Equality and Fairness Matter
Another of David Friend's core principles was to treat everyone equally and fairly, which requires understanding extenuating circumstances.
'Acting consistently is key to leading a successful team,' says David Friend.
Friend believes that whether someone is in a highly-paid role or is an entry-level production assistant, it's important to know that the rules apply equally to everyone, regardless of age, experience or title. David Friend also believes that any hard and fast rule should be tempered with humanity. He highlights that checking in with team members is important.
'When family matters, life events or other circumstances occur, you must be able to demonstrate understanding and flexibility. Otherwise, you risk alienating talented and loyal people. Creating a sustainable culture must demand the best, but it must also be human,' says David Friend.
Complacency Means Death
Famous NBA basketball player, coach, and team executive Pat Reilly said, 'Complacency is the last hurdle standing between any team and its potential greatness.'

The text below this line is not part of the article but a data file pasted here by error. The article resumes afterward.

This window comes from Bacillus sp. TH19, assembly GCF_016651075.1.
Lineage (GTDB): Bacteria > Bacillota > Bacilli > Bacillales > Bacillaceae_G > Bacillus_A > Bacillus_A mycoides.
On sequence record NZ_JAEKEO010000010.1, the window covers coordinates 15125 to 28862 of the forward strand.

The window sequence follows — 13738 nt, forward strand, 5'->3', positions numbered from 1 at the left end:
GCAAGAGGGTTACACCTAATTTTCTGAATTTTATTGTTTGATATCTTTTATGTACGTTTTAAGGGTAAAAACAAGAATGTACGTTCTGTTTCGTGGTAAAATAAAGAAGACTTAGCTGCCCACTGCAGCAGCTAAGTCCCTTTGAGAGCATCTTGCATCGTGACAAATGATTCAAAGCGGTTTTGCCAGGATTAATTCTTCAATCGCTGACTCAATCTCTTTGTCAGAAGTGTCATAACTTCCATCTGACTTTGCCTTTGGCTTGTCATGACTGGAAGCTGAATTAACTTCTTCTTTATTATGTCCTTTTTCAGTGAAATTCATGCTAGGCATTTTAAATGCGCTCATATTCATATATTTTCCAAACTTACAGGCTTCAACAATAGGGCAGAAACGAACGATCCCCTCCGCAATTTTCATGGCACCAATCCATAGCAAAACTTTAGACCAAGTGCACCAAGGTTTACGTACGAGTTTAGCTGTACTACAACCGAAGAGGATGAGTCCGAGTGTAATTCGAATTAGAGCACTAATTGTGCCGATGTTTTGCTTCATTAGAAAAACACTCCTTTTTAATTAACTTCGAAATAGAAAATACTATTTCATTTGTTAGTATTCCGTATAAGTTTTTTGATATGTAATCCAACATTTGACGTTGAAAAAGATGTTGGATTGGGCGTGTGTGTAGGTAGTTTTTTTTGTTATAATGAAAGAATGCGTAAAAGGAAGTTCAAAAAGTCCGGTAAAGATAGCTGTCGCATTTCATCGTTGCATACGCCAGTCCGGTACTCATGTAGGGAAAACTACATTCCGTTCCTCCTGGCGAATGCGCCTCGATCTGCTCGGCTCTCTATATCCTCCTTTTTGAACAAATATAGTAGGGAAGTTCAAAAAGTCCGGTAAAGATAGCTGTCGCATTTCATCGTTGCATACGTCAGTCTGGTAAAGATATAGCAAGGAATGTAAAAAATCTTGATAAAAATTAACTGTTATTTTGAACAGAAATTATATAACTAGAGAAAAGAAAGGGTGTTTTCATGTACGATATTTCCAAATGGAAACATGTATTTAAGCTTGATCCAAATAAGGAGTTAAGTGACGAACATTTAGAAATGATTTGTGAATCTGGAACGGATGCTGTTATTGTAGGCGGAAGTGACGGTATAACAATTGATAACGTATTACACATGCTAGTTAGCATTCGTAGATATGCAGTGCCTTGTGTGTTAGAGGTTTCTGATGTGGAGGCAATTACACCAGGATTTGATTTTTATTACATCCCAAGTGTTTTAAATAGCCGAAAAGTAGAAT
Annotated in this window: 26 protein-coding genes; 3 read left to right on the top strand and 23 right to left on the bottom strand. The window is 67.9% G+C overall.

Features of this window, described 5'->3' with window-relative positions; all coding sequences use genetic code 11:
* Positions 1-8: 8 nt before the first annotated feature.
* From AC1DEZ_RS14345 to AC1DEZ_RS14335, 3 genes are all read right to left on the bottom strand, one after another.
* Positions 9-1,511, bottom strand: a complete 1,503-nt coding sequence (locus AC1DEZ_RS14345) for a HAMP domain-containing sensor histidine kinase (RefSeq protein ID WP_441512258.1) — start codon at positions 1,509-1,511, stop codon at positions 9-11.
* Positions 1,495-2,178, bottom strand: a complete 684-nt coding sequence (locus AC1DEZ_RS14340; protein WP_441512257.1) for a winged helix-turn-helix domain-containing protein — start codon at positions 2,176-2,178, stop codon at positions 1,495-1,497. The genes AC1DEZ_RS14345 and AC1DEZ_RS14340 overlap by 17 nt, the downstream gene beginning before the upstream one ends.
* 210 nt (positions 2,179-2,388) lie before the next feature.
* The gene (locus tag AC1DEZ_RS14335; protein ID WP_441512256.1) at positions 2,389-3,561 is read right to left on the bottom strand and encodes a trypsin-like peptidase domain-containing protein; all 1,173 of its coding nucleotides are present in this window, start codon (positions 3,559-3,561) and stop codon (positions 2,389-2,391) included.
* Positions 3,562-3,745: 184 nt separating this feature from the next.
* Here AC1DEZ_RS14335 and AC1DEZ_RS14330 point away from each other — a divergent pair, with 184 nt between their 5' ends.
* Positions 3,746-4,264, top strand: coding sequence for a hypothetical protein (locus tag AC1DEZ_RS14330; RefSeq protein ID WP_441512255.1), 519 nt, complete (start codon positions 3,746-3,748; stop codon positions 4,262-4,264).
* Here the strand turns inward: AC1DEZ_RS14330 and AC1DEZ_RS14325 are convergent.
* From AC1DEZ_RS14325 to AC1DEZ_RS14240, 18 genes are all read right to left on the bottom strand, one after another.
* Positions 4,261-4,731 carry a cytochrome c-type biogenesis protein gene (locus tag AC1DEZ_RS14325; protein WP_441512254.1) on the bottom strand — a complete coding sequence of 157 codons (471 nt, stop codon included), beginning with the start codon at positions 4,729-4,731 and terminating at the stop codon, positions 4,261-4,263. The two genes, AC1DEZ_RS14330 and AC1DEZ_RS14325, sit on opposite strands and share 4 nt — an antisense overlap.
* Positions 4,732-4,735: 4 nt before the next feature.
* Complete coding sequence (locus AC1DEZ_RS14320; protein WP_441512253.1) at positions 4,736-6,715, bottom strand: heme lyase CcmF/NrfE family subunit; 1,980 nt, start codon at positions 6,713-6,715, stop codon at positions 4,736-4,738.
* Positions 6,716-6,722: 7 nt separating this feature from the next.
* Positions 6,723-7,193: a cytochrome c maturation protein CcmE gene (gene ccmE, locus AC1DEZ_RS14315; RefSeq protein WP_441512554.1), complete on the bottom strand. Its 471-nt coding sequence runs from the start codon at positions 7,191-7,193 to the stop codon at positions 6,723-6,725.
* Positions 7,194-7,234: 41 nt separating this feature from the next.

Across his career in TV News spanning more than four decades, David Friend understood this too. When David Friend first started his career in TV journalism, news stories were shot on film, there was no cable TV, and certainly no internet. As technology evolved, David Friend had to adapt, learn, and incorporate new changes and technologies into the departments he led.
'I couldn't let our teams fall behind in the changing way news was being gathered and disseminated if I wanted us all to enjoy continued success,' David Friend says.
Friend understood the changing nature of his team members as well. The issues that were important for baby boomers were not the same as those for gen x'ers, millennials, or gen z'ers, who are now entering the workforce. They had faced different upbringings, different world realities, and an ever-shifting media landscape that different people of various generations would handle with wildly different viewpoints.
'We could not lose sight of our core journalistic responsibilities, even though news-gathering technologies are rapidly changing,' says David Friend. 'Accuracy is at the core of what we do as journalists, even though information is now coming at us from a myriad of sources and atbreakneck speed. I tried to motivate my teams to always strive for excellence, to break away from the pack.'
David Friend and his newsrooms tackled evolving situations and consistently delivered by keeping the core of their strategy simple.
'My teams excelled because we all believed in our core mission, to be the voice for our viewers, to ask hard questions on their behalf, and tonot be complacent until we got the answers they deserved. I reminded my teams that we could never lose sight of who we are as journalists and our responsibilities to our viewers, our profession and to ourselves.'
David Friend reemphasizes that communication, fairness, integrity, and honesty are not new ideas, and will remain staples of good management.